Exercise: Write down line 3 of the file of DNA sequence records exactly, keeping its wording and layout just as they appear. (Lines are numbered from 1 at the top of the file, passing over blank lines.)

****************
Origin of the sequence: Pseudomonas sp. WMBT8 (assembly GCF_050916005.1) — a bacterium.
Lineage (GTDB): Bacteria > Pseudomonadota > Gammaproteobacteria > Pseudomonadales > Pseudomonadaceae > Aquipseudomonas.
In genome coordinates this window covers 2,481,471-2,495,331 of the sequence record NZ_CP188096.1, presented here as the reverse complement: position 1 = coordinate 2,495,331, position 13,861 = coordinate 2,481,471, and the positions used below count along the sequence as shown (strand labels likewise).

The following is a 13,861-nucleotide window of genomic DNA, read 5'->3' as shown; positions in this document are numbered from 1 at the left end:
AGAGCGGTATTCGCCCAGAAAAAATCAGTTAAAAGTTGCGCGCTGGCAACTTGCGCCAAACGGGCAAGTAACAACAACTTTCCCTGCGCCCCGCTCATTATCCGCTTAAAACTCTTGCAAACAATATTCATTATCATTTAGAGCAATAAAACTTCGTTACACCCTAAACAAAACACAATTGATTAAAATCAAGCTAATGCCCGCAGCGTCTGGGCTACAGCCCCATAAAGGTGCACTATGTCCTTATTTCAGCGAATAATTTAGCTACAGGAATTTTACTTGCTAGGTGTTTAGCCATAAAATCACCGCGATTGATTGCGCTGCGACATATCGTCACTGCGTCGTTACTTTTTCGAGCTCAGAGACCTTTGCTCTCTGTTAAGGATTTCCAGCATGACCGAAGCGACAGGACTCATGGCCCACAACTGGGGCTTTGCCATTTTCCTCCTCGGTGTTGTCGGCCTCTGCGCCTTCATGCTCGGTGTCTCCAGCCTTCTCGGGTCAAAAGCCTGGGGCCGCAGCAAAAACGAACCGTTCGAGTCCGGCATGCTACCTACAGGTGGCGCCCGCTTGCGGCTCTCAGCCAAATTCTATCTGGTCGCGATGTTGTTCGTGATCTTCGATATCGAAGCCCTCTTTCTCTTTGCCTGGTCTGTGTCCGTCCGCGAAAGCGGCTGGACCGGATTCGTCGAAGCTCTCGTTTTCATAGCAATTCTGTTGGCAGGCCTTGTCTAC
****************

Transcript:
In genome coordinates this window covers 2,481,471-2,495,331 of the sequence record NZ_CP188096.1, presented here as the reverse complement: position 1 = coordinate 2,495,331, position 13,861 = coordinate 2,481,471, and the positions used below count along the sequence as shown (strand labels likewise).